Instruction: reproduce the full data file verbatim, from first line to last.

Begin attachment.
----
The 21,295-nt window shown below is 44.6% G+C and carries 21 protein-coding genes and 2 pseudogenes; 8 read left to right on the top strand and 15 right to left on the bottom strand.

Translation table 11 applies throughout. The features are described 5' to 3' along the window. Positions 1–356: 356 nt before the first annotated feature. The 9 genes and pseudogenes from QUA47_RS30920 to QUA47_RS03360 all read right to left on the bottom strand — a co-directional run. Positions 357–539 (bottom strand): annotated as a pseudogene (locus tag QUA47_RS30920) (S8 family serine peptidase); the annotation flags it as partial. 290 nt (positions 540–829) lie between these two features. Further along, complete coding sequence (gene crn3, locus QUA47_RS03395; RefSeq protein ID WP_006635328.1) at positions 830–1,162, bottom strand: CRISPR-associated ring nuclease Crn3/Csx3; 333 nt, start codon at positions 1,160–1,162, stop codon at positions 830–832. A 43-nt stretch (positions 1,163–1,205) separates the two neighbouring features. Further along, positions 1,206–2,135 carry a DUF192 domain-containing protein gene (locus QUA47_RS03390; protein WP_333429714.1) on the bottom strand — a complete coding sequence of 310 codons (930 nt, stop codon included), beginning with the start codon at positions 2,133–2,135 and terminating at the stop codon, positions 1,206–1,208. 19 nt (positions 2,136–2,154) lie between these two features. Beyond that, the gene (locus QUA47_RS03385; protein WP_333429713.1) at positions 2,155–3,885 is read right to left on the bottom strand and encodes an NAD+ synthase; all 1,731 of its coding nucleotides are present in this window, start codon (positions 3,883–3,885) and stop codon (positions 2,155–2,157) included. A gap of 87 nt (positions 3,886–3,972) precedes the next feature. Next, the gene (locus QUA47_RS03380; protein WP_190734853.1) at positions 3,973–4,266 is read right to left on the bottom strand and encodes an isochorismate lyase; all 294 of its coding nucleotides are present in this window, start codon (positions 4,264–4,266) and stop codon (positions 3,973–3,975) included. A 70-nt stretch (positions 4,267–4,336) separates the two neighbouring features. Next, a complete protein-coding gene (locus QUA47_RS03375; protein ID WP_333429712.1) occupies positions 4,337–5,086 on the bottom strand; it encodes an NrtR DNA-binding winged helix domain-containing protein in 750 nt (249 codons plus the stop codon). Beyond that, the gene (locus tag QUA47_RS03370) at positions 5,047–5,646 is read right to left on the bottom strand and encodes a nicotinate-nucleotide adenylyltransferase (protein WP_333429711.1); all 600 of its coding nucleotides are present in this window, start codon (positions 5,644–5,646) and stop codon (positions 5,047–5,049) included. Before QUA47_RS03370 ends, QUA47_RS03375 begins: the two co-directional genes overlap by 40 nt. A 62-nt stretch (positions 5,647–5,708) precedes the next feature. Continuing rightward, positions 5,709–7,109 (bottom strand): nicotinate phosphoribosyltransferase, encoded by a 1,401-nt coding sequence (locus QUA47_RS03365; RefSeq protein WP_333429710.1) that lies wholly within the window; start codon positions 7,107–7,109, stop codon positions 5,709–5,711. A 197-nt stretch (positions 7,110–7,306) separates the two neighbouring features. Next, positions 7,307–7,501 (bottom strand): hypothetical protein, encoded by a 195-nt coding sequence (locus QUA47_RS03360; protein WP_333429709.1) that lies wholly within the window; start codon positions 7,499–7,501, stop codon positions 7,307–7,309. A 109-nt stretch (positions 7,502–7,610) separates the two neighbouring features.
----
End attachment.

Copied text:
The 21,295-nt window shown below is 44.6% G+C and carries 21 protein-coding genes and 2 pseudogenes; 8 read left to right on the top strand and 15 right to left on the bottom strand.

Translation table 11 applies throughout. The features are described 5' to 3' along the window. Positions 1–356: 356 nt before the first annotated feature. The 9 genes and pseudogenes from QUA47_RS30920 to QUA47_RS03360 all read right to left on the bottom strand — a co-directional run. Positions 357–539 (bottom strand): annotated as a pseudogene (locus tag QUA47_RS30920) (S8 family serine peptidase); the annotation flags it as partial. 290 nt (positions 540–829) lie between these two features. Further along, complete coding sequence (gene crn3, locus QUA47_RS03395; RefSeq protein ID WP_006635328.1) at positions 830–1,162, bottom strand: CRISPR-associated ring nuclease Crn3/Csx3; 333 nt, start codon at positions 1,160–1,162, stop codon at positions 830–832. A 43-nt stretch (positions 1,163–1,205) separates the two neighbouring features. Further along, positions 1,206–2,135 carry a DUF192 domain-containing protein gene (locus QUA47_RS03390; protein WP_333429714.1) on the bottom strand — a complete coding sequence of 310 codons (930 nt, stop codon included), beginning with the start codon at positions 2,133–2,135 and terminating at the stop codon, positions 1,206–1,208. 19 nt (positions 2,136–2,154) lie between these two features. Beyond that, the gene (locus QUA47_RS03385; protein WP_333429713.1) at positions 2,155–3,885 is read right to left on the bottom strand and encodes an NAD+ synthase; all 1,731 of its coding nucleotides are present in this window, start codon (positions 3,883–3,885) and stop codon (positions 2,155–2,157) included. A gap of 87 nt (positions 3,886–3,972) precedes the next feature. Next, the gene (locus QUA47_RS03380; protein WP_190734853.1) at positions 3,973–4,266 is read right to left on the bottom strand and encodes an isochorismate lyase; all 294 of its coding nucleotides are present in this window, start codon (positions 4,264–4,266) and stop codon (positions 3,973–3,975) included. A 70-nt stretch (positions 4,267–4,336) separates the two neighbouring features. Next, a complete protein-coding gene (locus QUA47_RS03375; protein ID WP_333429712.1) occupies positions 4,337–5,086 on the bottom strand; it encodes an NrtR DNA-binding winged helix domain-containing protein in 750 nt (249 codons plus the stop codon). Beyond that, the gene (locus tag QUA47_RS03370) at positions 5,047–5,646 is read right to left on the bottom strand and encodes a nicotinate-nucleotide adenylyltransferase (protein WP_333429711.1); all 600 of its coding nucleotides are present in this window, start codon (positions 5,644–5,646) and stop codon (positions 5,047–5,049) included. Before QUA47_RS03370 ends, QUA47_RS03375 begins: the two co-directional genes overlap by 40 nt. A 62-nt stretch (positions 5,647–5,708) precedes the next feature. Continuing rightward, positions 5,709–7,109 (bottom strand): nicotinate phosphoribosyltransferase, encoded by a 1,401-nt coding sequence (locus QUA47_RS03365; RefSeq protein WP_333429710.1) that lies wholly within the window; start codon positions 7,107–7,109, stop codon positions 5,709–5,711. A 197-nt stretch (positions 7,110–7,306) separates the two neighbouring features. Next, positions 7,307–7,501 (bottom strand): hypothetical protein, encoded by a 195-nt coding sequence (locus QUA47_RS03360; protein WP_333429709.1) that lies wholly within the window; start codon positions 7,499–7,501, stop codon positions 7,307–7,309. A 109-nt stretch (positions 7,502–7,610) separates the two neighbouring features.